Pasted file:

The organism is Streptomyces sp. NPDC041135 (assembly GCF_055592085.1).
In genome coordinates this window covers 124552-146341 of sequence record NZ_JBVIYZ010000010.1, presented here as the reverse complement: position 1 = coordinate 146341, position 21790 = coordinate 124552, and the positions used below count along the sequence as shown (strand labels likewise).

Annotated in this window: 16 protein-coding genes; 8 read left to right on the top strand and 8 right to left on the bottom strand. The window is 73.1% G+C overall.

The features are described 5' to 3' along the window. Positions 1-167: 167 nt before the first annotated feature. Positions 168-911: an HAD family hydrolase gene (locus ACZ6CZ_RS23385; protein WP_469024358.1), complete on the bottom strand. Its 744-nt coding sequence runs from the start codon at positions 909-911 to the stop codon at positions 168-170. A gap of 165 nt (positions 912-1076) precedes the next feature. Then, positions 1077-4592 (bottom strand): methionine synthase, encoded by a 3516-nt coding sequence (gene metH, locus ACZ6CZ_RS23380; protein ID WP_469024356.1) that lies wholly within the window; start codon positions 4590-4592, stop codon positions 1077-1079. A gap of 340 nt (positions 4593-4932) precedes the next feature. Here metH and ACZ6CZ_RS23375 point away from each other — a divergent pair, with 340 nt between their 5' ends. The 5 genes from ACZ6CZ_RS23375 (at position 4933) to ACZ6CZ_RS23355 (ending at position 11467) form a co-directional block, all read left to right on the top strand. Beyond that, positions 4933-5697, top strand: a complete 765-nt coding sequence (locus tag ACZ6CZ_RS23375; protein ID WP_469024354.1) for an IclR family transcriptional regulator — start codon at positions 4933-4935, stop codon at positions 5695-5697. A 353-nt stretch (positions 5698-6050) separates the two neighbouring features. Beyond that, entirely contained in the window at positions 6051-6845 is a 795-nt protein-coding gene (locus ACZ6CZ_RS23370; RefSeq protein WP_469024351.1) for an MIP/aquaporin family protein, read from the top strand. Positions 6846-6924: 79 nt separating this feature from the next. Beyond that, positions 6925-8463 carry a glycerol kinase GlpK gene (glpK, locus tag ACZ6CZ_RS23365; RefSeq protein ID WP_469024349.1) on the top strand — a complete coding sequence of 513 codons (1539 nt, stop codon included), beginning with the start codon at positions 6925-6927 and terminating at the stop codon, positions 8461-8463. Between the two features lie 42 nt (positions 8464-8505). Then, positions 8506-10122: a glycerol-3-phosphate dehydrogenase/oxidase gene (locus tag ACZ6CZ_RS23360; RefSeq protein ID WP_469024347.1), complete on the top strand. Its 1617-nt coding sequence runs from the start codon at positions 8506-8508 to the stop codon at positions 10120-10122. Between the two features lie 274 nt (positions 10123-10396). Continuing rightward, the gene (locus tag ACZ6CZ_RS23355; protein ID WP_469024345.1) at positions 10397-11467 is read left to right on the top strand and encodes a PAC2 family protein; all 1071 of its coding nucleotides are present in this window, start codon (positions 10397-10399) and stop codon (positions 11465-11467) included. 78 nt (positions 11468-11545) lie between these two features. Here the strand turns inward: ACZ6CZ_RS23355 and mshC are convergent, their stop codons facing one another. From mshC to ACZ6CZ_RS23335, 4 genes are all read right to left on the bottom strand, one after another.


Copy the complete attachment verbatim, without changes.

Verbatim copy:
The organism is Streptomyces sp. NPDC041135 (assembly GCF_055592085.1).
In genome coordinates this window covers 124552-146341 of sequence record NZ_JBVIYZ010000010.1, presented here as the reverse complement: position 1 = coordinate 146341, position 21790 = coordinate 124552, and the positions used below count along the sequence as shown (strand labels likewise).

Annotated in this window: 16 protein-coding genes; 8 read left to right on the top strand and 8 right to left on the bottom strand. The window is 73.1% G+C overall.

The features are described 5' to 3' along the window. Positions 1-167: 167 nt before the first annotated feature. Positions 168-911: an HAD family hydrolase gene (locus ACZ6CZ_RS23385; protein WP_469024358.1), complete on the bottom strand. Its 744-nt coding sequence runs from the start codon at positions 909-911 to the stop codon at positions 168-170. A gap of 165 nt (positions 912-1076) precedes the next feature. Then, positions 1077-4592 (bottom strand): methionine synthase, encoded by a 3516-nt coding sequence (gene metH, locus ACZ6CZ_RS23380; protein ID WP_469024356.1) that lies wholly within the window; start codon positions 4590-4592, stop codon positions 1077-1079. A gap of 340 nt (positions 4593-4932) precedes the next feature. Here metH and ACZ6CZ_RS23375 point away from each other — a divergent pair, with 340 nt between their 5' ends. The 5 genes from ACZ6CZ_RS23375 (at position 4933) to ACZ6CZ_RS23355 (ending at position 11467) form a co-directional block, all read left to right on the top strand. Beyond that, positions 4933-5697, top strand: a complete 765-nt coding sequence (locus tag ACZ6CZ_RS23375; protein ID WP_469024354.1) for an IclR family transcriptional regulator — start codon at positions 4933-4935, stop codon at positions 5695-5697. A 353-nt stretch (positions 5698-6050) separates the two neighbouring features. Beyond that, entirely contained in the window at positions 6051-6845 is a 795-nt protein-coding gene (locus ACZ6CZ_RS23370; RefSeq protein WP_469024351.1) for an MIP/aquaporin family protein, read from the top strand. Positions 6846-6924: 79 nt separating this feature from the next. Beyond that, positions 6925-8463 carry a glycerol kinase GlpK gene (glpK, locus tag ACZ6CZ_RS23365; RefSeq protein ID WP_469024349.1) on the top strand — a complete coding sequence of 513 codons (1539 nt, stop codon included), beginning with the start codon at positions 6925-6927 and terminating at the stop codon, positions 8461-8463. Between the two features lie 42 nt (positions 8464-8505). Then, positions 8506-10122: a glycerol-3-phosphate dehydrogenase/oxidase gene (locus tag ACZ6CZ_RS23360; RefSeq protein ID WP_469024347.1), complete on the top strand. Its 1617-nt coding sequence runs from the start codon at positions 8506-8508 to the stop codon at positions 10120-10122. Between the two features lie 274 nt (positions 10123-10396). Continuing rightward, the gene (locus tag ACZ6CZ_RS23355; protein ID WP_469024345.1) at positions 10397-11467 is read left to right on the top strand and encodes a PAC2 family protein; all 1071 of its coding nucleotides are present in this window, start codon (positions 10397-10399) and stop codon (positions 11465-11467) included. 78 nt (positions 11468-11545) lie between these two features. Here the strand turns inward: ACZ6CZ_RS23355 and mshC are convergent, their stop codons facing one another. From mshC to ACZ6CZ_RS23335, 4 genes are all read right to left on the bottom strand, one after another.